Born in London and trained in New York, Deborah Greenfield arrived in LA in 1995, to spend several creative years there as a dancer, choreographer and teacher. Her choreographic and performing work has spanned film, theatre and concert productions and crossed between contemporary dance, ballet and flamenco. Previous to her arrival in LA Deborah’s modern dance company, FUGA, was founded after her piece Fuego Quieto (Still Fire) won 1st Prize at the V Madrid Choreography Competition. FUGA went on to appear at Seville’s WORLD EXPO’92 and toured Europe’s festival circuit to much critical acclaim.
In 1999 in Los Angeles Deborah choreographed and performed in the feature films “Camera Obscura”, starring Spanish actress Ariadna Gil as well as a series of short dance films, some of which have been screened at international dance film festivals. For the past several years Deborah has focussed her creative energy on incorporating flamenco dance into her work in experimental ways under the company name of Rosa Negra. Diverse projects have included concerts, at the Hollywood Bowl and with the LA Philharmonic. In 2003-04 “Madrugada”, a multimedia theatre production based on Bram Stoker’s Dracula, was created with a COLA fellowship from the City of Los Angeles and in 2004-06 the project, Diálogos, was supported by a grant from Dance USA. In this last, various ways of melding flamenco and modern dance were explored. In 2009 Deborah relocated to Paris, where she created the dance-theatre piece La Hermanas Tres, inspired by Chekhov’s Three Sisters, in collaboration with actress-choreographer Yana Maizel.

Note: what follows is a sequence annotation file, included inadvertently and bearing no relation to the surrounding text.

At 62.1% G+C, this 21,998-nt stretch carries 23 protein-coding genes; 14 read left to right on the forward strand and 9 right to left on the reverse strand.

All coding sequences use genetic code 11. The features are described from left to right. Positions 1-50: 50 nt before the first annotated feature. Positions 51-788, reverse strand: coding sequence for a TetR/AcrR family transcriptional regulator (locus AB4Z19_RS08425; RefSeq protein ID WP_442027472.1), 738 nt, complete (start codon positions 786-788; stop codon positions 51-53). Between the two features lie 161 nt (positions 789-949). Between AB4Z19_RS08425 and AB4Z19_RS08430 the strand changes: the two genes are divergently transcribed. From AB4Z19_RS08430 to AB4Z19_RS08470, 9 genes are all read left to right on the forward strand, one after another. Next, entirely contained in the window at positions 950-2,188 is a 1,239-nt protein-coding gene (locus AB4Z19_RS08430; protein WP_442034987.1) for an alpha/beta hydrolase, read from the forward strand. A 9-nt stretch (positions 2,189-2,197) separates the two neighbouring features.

As a teacher Deborah has taught courses and master classes on both sides of the Atlantic at universities and schools such as The London Contemporary Dance School in London, New York’s LaGuardia High School of the Performing Arts (of “Fame”), Seville’s Royal Conservatory of Dance and Theatre Institute of Andalucia, and the University of Alcalá de Henares in Madrid. In Los Angeles she was a flamenco dance teaching artist for the Music Center of LA’s arts education programs for many years bringing a taste of flamenco dance to countless school children.
Current plans include a return to the US, to High Cove community near Asheville, NC. Here she will be a key player in the development of High Cove Institute, dedicated to arts activities and arts-science collaborations featuring movement and dance.
For more information on Deborah’s work, please visit: www.rosanegraflamenco.org